In addition to manuscripts and documents generated by Morris Evenson himself, the collection contains a large amount of originals
or copies of the Bay Area Painters Union records covering the years when Evenson was an official and during his retirement.
These were documents which Evenson felt were important enough to copy and keep. The attached Series Description sets forth
the arrangement of the Collection.
Evenson was born in Wisconsin in 1920, but spent his childhood school years in St. Paul, Minnesota. He dropped out of school
in the ninth grade. Later he wrote, "It took both his hands to count the unions he had been a member of--Teamos, Seamen, Electrical
(Workers) in a radio factory, a busboy in the Culinary Workers, a switchman in the Railroad Brotherhood, a coffin maker in
the Carpenters Union, and a plastic molder in the Machinists..."
1 and the Painters Union. He claimed that it was his life as a merchant seaman in the National Maritime Union (NMU) which continued
his education, teaching him about unions and different political points of view.
2 It was as a merchant seaman in the NMU that he served his country during World War II. By 1948, Evenson had identified himself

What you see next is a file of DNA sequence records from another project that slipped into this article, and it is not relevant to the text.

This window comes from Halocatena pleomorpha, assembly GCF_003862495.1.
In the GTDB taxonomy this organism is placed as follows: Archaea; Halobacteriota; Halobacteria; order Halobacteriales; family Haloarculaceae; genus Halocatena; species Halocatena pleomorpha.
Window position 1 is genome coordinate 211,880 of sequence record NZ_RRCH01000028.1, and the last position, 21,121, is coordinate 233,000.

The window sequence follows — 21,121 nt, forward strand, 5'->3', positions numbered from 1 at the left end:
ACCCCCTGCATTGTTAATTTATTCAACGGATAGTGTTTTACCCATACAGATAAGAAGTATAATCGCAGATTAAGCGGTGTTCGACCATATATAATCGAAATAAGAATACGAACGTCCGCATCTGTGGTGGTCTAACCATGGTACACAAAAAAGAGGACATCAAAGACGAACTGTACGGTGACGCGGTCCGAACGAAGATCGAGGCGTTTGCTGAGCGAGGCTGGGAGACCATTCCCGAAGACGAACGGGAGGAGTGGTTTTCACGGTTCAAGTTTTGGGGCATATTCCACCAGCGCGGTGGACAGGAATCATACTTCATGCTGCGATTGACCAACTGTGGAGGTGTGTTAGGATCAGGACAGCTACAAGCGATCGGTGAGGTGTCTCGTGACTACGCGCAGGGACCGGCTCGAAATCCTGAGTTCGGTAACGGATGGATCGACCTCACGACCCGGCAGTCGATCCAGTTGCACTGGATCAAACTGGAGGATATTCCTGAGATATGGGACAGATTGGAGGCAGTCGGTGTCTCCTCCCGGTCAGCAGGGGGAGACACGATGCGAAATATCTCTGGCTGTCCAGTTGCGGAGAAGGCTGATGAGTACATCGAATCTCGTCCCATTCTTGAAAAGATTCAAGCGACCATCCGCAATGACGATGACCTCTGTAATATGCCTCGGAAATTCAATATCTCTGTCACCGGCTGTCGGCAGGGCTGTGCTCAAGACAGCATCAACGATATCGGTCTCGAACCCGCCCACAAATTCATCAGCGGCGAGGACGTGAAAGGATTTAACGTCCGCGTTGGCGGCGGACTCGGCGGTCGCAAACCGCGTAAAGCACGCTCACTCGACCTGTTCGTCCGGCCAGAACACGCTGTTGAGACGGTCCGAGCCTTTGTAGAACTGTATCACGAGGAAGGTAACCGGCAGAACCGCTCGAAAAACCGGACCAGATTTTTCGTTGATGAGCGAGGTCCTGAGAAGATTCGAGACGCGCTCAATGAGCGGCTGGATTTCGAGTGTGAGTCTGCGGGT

with the "left-wingers" in the Union, and became a victim of the purge of communists and their sympathizers by NMU President
Joseph Curran. He was in New Orleans when he was "brought up on charges and expelled" from the union.
3 Evenson moved to San Francisco in 1948 and, in 1952, joined the Painters Union Local 1158. 1. Morris Evenson, The Brotherhood of Blood, p. 28Dow Wilson's life had many parallels with Evenson. He was born in 1926 in St. Paul, Minnesota. Like Evenson, his formal education
ended in the ninth grade. In 1942, at age 16, he also went to sea as a member of the National Maritime Union. Like Evenson,
he was charged by the NMU leadership of being a communist; however, he successfully fought the charges while acting as his
own attorney. Wilson left the NMU in the early 1950s, became a house painter and a member of Painters Union Local 19 in San
Francisco. Wilson and Evenson had known about each other in the NMU, but did not meet until they became union brothers in
the San Francisco Painters locals. Wilson was elected a business representative in Local 19 and was also in the caucus working
for the amalgamation of the two painters locals. When the amalgamated local was chartered, Wilson was elected the first Local
4 Recording Secretary--the Local's most important officer.
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to the Director of the Archives. Permission for publication is given on behalf
of the Labor Archives & Research Center as the owner of the physical items and is not intended
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obtained by the reader.